• The CROWDFLIK app 10 supports sponsored events via its unique business model whereby the app serves as the connector between fan captured, uploaded, edited, and shared video of an event and the message of the event sponsor venue, act, or other user directed commercial or community based message.
  • Optionally, the CROWDFLIK app 10's use provides for a unique crowd curated video of each event. As each signed-in user makes, creates and saves a personal edit using one of the systems described previously for FIG. 4, 5A, or 5B (which results in a video clip or “flik”), his or her selection in each time slot across the video timeline and audio timeline (if present) preferably receives a “vote” when the edit is saved by the registered (e.g., signed in) user. The aggregate of these votes for each segment can result in a most voted for, or most selected, submission in each of the Y second(s) time slots. Thus, the aggregate votes allow other users to easily determine which video or audio segments are most popular among the registered users. Each registered user is permitted to create, save and share multiple edits of an event. Each selection of the user can receive one (1) vote. Multiple edits from a registered user may result in multiple submissions in any given time segments receiving votes. A single submission can be limited to no more than one (1) vote per registered user regardless of the number of times that segment appears in the user's various edits. This crowd curated best-of video consists of these submissions, and is the result of a unique process where each user identifies his selection resulting in the best-of listing.
  • This aspect of the embodiments is shown in FIG. 14. FIG. 14 depicts a method 800 for generating a crowd curated video and audio clip. A plurality of users each create a video and audio clip using Review/Edit Platform 500 or 600 (step 805). Each video and audio segment selected by a user receives a “vote,” and a running tally is stored for each segment (step 810). The server 30 indicates to a user which video segment and audio segment for each time segment of Y duration in an event received the most votes (step 815). The server 30 automatically generates a crowd curated video and audio clip containing the video and audio segments that received the most votes for each time segment of Y duration in an event (step 820). A user can then view and listen to the crowd curated video and audio clip (step 825).
  • In one embodiment, a user may review and edit video on the CROWDFLIK Review/Edit platform as a guest who has not signed in under an account USER ID. In order to encourage user registration, if a user views and edits as a guest (e.g., not signed in or registered), that user may be provided with limited functionality. For example, the user may be precluded from saving edits for future viewing or the edit selections may be ignored in the overall curation tally for best edit or crowd choice.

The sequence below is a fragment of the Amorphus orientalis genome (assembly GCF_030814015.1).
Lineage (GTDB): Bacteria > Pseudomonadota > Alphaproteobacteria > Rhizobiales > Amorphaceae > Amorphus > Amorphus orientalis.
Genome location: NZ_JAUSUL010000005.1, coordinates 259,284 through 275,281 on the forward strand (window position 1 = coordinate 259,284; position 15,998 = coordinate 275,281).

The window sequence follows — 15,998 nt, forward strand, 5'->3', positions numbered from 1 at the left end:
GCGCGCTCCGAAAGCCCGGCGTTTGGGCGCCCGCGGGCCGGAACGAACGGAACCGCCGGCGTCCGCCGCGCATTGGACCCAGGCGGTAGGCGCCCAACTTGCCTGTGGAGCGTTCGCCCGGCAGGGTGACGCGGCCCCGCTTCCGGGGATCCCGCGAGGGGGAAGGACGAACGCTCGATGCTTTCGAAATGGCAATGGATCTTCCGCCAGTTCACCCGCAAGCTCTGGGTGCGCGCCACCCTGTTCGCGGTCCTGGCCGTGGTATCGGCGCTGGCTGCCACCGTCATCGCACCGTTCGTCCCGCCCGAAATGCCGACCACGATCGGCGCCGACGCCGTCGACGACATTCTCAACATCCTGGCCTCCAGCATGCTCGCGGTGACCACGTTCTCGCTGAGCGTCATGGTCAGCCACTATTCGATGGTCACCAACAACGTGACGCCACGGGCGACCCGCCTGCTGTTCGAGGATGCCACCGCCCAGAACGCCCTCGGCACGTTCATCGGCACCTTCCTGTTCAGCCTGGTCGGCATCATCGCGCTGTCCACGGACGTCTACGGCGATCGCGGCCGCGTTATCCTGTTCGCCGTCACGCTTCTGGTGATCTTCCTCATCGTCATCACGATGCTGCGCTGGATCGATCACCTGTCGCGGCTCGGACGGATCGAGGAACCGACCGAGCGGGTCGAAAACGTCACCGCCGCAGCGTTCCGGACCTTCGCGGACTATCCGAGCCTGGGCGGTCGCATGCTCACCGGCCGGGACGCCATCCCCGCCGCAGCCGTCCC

• In one embodiment, the CROWDFLIK app can allow for the automated insertion of sponsor messages at a pre-determined time slot in between certain Y second(s) segments along the time-line of the edited versions of videos as well as the insertion of pre-roll advertising video or other message from a sponsor, advertiser, or other source.
  • When a user selects CROWDFLIK through which to capture video, the user is prompted to accept/confirm location and time/date. This is to assure that when the CROWDFLIK app submits the user's captured video, it is correctly submitted based on its time/location (e.g., event) characteristics. However, the entry of the time/location information can be performed either prior to, during, or after, video capture. For example, the CROWDFLIK app allows for registered users to capture video prior to confirming location or joining an event, and will prompt the user to select event/location after the capture of video via the CROWDFLIK app.
  • In one embodiment, the CROWDFLIK app includes algorithms to assess location and time sameness among various submissions. The CROWDFLIK app can also determine if other users are in the vicinity of a signed in user. In a further embodiment, the CROWDFLIK app can notify a user upon location confirmation of nearby friends and/or other CROWDFLIK users.
  • When the user captures and submits video via CROWDFLIK app 10, the video is also saved on the smart phone camera roll of device 20 just as it would be if it were not captured through CROWDFLIK app 10. The saved video is not cut or altered by CROWDFLIK app 10. CROWDFLIK app 10 allows a user to review each captured video segment and decide or confirm to upload to server 30.